« AnteriorContinua »
Remonstrating on what he had written to Herbert: satisfactory
progress of the Iconographia Scotica : thanks for Lord
Respecting a portrait of James IV., and the Iconographia
Scotica, and some portraits falsely named in Grammont's
Regrets bis inability to forward his views respecting the British
Museum.-Feb. 1, 1795.
On the same subject as the preceding.–Feb. 5, 1795.
Pointing out some Scotch portraits, and putting two historical
On the Iconographia Scotica, and the prejudiccs of the Scotch
Respecting a portrait of the first Earl of Kinnoul and a series
On some portraits of the Grammont family; the death of Dr.
Campbell; and his own intention of publishing a tour
Discovery of a portrait of James IV. with a falcon on bis
fist.-Oct. 19, 1795.
With much curious antiquarian information. Dec. 15, 1795.
Particulars of a manuscript of Fordun's Scotichronicon in
Full of complaints and irritability about the Iconographia
Scotica.-Feb. 28, 1796.
Allows of his copying the monument of Earl Douglas in his
Tour, and acknowledges that his portrait of Cardinal Beaton
Respecting portraits of Sir Robert Murray and other eminent
EARL OF BREADALBANE TO MR. PINKERTON. 410
Respecting the portraits by Jameson at Taymouth.—May 28,
MR. PINKERTON TO THE EARL OF BUCHAN.
Upon the subject of the Iconographia Scotica.-May 30, 1796.
SIR WILLIAM OUSELEY TO MR. PINKERTON. 416
Respecting his projected translation of Sadi's Bostan, and Ne-
zami's History of Alexander and his Persian Miscellanles.-
July 7, 1796.
-MR. OGILVIE TO MR. PINKERTON.
Respecting portraits of Morison the botanist, and others at
Aberdeen.—July 19, 1796.
MR. J. C. WALKER TO MR. PINKERTON.
With various literary information.-Aug. 30, 1796.
MR. R. JOHNSON TO MR. PINKERTON.
Remarks on the style of engraving best suited for portraits.-
Sept. 17, 1796.
MESSRS. MORISON & SON TO MR. PINKERTON. 423
On the death of Mr. Johnson.-Nov. 18, 1796.
Page MR. J. C. WALKER TO MR. PINKERTON.
425 His increasing fondness for Italian literature, and his opinion
of Gibbon's Memoirs.-Nov. 21, 1796.
MR. A. STUART TO MR. PINKERTON.
428 Respecting a charter granted by Sir John Stuart to the Abbot
of Melross.-Nov. 30, 1796.
MR. J. C. WALKER TO MR. PINKERTON.
430 Sending a translation of some Irish romances, and criticising Farmer's Essay on the Learning of Shakspeare.-- Jan. 14, 1797. MR. M. LAING TO MR. PINKERTON.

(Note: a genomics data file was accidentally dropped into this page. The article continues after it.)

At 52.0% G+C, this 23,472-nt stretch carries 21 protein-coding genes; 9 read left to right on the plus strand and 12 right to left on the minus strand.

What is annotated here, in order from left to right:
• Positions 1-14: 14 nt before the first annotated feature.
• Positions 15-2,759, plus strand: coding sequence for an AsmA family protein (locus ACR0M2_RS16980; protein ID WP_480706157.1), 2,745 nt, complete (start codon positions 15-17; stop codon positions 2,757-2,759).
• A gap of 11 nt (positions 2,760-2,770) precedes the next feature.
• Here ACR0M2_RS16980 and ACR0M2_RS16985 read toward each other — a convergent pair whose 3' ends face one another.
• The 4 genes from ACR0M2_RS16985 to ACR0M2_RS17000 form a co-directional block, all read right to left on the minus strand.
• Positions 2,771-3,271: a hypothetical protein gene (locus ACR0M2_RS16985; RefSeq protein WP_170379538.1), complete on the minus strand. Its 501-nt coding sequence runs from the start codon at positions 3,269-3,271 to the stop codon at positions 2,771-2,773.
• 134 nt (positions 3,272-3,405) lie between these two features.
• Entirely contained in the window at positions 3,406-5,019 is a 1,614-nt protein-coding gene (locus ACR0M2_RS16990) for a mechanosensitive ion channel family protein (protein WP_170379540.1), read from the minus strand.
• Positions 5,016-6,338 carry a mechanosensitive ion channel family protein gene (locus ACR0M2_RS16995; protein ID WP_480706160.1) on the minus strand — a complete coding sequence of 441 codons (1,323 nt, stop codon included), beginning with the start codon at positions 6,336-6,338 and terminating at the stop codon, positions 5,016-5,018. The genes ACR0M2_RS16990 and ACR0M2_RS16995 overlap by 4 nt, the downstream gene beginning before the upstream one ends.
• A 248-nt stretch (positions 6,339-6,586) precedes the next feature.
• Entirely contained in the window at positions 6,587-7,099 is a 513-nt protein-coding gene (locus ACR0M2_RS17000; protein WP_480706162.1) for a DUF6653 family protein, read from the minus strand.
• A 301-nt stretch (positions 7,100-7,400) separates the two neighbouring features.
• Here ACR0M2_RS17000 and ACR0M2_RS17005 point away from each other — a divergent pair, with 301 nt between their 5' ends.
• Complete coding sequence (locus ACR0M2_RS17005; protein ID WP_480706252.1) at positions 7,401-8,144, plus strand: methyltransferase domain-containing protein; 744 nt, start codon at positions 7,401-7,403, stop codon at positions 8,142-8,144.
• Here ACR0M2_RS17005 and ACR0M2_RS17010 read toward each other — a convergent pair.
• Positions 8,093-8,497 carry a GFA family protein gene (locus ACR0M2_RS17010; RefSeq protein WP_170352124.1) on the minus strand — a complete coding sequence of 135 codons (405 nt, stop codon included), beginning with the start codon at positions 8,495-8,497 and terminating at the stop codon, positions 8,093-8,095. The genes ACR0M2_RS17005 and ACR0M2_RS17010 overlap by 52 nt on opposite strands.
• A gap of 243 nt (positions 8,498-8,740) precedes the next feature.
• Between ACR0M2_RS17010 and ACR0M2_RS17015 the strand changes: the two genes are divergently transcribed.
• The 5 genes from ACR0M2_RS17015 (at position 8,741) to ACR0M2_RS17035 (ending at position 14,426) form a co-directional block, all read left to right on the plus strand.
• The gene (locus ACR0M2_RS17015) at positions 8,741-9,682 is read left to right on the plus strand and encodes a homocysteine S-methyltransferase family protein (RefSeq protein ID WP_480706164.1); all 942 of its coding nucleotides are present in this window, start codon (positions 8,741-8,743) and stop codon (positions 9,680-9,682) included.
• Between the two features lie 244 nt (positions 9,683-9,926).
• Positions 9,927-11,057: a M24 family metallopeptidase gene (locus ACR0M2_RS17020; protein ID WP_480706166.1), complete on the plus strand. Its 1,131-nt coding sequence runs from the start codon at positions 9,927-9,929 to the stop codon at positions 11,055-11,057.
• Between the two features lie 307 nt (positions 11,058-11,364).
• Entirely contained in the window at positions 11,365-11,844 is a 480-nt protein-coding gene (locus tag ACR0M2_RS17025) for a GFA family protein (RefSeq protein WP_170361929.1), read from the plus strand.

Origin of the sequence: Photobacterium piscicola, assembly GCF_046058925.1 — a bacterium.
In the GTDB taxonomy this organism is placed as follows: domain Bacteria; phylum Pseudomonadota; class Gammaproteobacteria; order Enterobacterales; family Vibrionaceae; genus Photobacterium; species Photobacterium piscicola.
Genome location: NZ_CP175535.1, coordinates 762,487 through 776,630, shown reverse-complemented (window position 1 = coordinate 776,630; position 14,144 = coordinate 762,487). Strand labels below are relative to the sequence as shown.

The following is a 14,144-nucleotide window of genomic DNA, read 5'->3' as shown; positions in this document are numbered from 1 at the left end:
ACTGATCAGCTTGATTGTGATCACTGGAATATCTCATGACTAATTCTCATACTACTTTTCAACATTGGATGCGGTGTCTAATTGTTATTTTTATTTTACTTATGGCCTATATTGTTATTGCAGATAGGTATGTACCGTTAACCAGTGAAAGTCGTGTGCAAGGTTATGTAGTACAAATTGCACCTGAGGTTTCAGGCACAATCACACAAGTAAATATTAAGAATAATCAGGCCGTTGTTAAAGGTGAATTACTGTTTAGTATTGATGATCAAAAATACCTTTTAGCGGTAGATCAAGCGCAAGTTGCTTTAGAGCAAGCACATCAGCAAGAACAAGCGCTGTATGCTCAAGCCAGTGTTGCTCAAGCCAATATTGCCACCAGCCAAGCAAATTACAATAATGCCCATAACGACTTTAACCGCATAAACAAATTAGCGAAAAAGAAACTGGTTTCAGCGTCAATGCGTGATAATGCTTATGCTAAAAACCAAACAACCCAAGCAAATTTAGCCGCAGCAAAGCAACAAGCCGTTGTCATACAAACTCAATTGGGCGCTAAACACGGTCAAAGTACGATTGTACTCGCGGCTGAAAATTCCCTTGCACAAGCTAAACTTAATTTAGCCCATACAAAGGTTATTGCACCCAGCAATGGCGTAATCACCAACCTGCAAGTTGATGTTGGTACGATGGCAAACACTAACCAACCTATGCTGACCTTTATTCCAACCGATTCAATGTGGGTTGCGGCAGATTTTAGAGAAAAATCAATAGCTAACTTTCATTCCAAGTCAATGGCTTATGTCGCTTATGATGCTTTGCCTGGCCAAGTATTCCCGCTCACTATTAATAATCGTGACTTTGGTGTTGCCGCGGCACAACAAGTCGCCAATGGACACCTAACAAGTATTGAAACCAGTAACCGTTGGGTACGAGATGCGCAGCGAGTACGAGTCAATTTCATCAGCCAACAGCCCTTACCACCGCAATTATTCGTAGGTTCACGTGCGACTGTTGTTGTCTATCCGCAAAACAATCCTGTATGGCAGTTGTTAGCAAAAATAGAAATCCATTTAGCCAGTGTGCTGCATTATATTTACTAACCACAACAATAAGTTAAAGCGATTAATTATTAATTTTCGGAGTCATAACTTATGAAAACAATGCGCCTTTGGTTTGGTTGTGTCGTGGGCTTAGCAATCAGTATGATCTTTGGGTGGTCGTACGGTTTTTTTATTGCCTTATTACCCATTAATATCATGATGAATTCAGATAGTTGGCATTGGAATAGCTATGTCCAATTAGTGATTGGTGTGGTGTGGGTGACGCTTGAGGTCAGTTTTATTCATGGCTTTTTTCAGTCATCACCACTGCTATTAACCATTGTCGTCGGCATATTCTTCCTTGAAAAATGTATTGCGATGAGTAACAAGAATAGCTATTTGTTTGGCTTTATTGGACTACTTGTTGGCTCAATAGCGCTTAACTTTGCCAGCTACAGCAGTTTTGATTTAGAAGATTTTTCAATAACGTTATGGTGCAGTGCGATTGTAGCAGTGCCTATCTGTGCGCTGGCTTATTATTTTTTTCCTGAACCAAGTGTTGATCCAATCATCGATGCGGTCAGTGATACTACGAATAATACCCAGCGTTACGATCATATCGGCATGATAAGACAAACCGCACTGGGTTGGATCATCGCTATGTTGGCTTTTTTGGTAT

433 On the Gowrie conspiracy.-Jan. 17, 1797.
MR. DILLY TO MR. PINKERTON.
MR. PINKERTON TO MR. M. LAING.
racy, and recommendations to Mr. Laing to write a History of Scotland under the Commonwealth, and offering bim anecdotes of Cromwell.-Jan. 28, 1797.
MR. M. LAING TO MR. PINKERTON.
442 Anecdotes concerning the Gowrie Conspiracy: a history of
Scotland during the Commonwealth would be uninteresting: impression made on him by Pinkerton's Inquiry.-Feb. 9,1797. DR. GILLIES TO MR. PINKERTON.
447 Acknowledging the receipt of bis History.-Feb. 16, 1797.
DR. BEATTIE TO MR. PINKERTON.*
Aberdeen, December 13th, 1775. I have been so much engrossed with business and bad health, that till this day I could not find leisure to answer your very obliging letter. Your intention of inscribing to me your poem on Craig. millar Castle, does me much more honor than I have any title to. Please to accept of my best thanks for this instance of your kind partiality, and for the obliging manner in which you speak of what I have attempted in poetry.
There are many good lines in your poem; but,
* At the time of writing the letter to which this is an answer, Mr. Pinkerton was in his clerkship to Mr. Aytoun of Edinburgh, and was only seventeen years old. The Elegy on Craigmillar Castle was published in 1776, with a dedication to Dr. Beattie, who acknowledges the favor and the receipt of four copies, in a letter dated 20th July, 1776, but not published here.
when you have kept it by you a week or two, I fancy you will not think it correct enough as yet to appear in public. Young poets are very apt to publish their pieces immediately on writing them out; but they ought always to keep them for a year, or at least for several months, and revise them from time to time. I have erred in this way myself, and therefore can warn them from my own experience.
You will see I have been very free in my remarks, which I hope you will excuse; for I did it with a most friendly intention. On these occasions, I think it is the duty of a friend to be as critical as possible.
I heartily wish you success in your studies, and am with much regard and esteem.
DR. BEATTIE TO MR. PINKERTON..
Aberdeen, March 9th, 1776.
I thank you for taking in so good part the freedom of my former criticism : I hope the present will not offend you. I have been for some time past in a very bad state of health ; afflicted
• To this letter I have annexed the critical annotations of Dr. Beattie, to show at oncé some of the most striking errors of a young author, and the remarks of so able a critic and so distinguished a poet as the author of The Minstrel. Many other of the letters are accompanied with even longer series of remarks, but I have not felt it to be desirable to introduce them.